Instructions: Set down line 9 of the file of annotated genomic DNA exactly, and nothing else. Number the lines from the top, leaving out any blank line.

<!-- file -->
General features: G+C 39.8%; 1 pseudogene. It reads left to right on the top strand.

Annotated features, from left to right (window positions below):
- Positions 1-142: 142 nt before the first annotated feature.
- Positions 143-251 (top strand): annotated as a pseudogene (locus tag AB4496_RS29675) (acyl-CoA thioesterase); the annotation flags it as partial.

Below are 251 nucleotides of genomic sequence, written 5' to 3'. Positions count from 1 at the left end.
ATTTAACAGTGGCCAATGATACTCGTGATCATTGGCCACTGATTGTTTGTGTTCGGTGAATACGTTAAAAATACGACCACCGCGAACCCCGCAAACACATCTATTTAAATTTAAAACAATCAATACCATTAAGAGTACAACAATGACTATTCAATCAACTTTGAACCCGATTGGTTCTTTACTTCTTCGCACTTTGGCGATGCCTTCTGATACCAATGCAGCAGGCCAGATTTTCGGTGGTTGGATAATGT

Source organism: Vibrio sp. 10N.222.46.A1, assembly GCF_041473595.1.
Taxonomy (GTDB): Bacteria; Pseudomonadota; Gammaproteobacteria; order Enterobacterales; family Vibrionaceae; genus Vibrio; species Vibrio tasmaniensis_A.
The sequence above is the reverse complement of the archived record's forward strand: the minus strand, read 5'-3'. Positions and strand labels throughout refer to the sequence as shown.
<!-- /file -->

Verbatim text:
The sequence above is the reverse complement of the archived record's forward strand: the minus strand, read 5'-3'. Positions and strand labels throughout refer to the sequence as shown.